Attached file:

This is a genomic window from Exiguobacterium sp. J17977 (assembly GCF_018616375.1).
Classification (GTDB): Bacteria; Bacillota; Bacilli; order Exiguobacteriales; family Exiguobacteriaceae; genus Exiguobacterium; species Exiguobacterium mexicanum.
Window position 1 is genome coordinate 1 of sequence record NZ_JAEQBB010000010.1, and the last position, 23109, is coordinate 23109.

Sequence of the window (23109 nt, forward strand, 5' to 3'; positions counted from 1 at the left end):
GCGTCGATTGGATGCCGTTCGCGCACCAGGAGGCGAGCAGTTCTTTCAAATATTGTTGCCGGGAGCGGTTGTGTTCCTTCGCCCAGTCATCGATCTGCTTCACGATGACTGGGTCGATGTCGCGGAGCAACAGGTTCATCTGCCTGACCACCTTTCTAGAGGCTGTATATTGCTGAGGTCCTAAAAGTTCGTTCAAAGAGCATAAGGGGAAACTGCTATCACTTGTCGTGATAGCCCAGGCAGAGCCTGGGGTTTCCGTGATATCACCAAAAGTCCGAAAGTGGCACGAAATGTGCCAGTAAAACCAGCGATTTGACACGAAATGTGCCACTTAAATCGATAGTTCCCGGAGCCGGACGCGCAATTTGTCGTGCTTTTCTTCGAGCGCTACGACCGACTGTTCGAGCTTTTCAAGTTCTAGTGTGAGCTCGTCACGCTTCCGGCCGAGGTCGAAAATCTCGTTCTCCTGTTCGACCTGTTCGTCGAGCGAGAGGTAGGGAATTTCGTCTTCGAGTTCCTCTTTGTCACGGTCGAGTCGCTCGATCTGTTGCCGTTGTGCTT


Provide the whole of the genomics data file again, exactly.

This is a genomic window from Exiguobacterium sp. J17977 (assembly GCF_018616375.1).
Classification (GTDB): Bacteria; Bacillota; Bacilli; order Exiguobacteriales; family Exiguobacteriaceae; genus Exiguobacterium; species Exiguobacterium mexicanum.
Window position 1 is genome coordinate 1 of sequence record NZ_JAEQBB010000010.1, and the last position, 23109, is coordinate 23109.

Sequence of the window (23109 nt, forward strand, 5' to 3'; positions counted from 1 at the left end):
GCGTCGATTGGATGCCGTTCGCGCACCAGGAGGCGAGCAGTTCTTTCAAATATTGTTGCCGGGAGCGGTTGTGTTCCTTCGCCCAGTCATCGATCTGCTTCACGATGACTGGGTCGATGTCGCGGAGCAACAGGTTCATCTGCCTGACCACCTTTCTAGAGGCTGTATATTGCTGAGGTCCTAAAAGTTCGTTCAAAGAGCATAAGGGGAAACTGCTATCACTTGTCGTGATAGCCCAGGCAGAGCCTGGGGTTTCCGTGATATCACCAAAAGTCCGAAAGTGGCACGAAATGTGCCAGTAAAACCAGCGATTTGACACGAAATGTGCCACTTAAATCGATAGTTCCCGGAGCCGGACGCGCAATTTGTCGTGCTTTTCTTCGAGCGCTACGACCGACTGTTCGAGCTTTTCAAGTTCTAGTGTGAGCTCGTCACGCTTCCGGCCGAGGTCGAAAATCTCGTTCTCCTGTTCGACCTGTTCGTCGAGCGAGAGGTAGGGAATTTCGTCTTCGAGTTCCTCTTTGTCACGGTCGAGTCGCTCGATCTGTTGCCGTTGTGCTT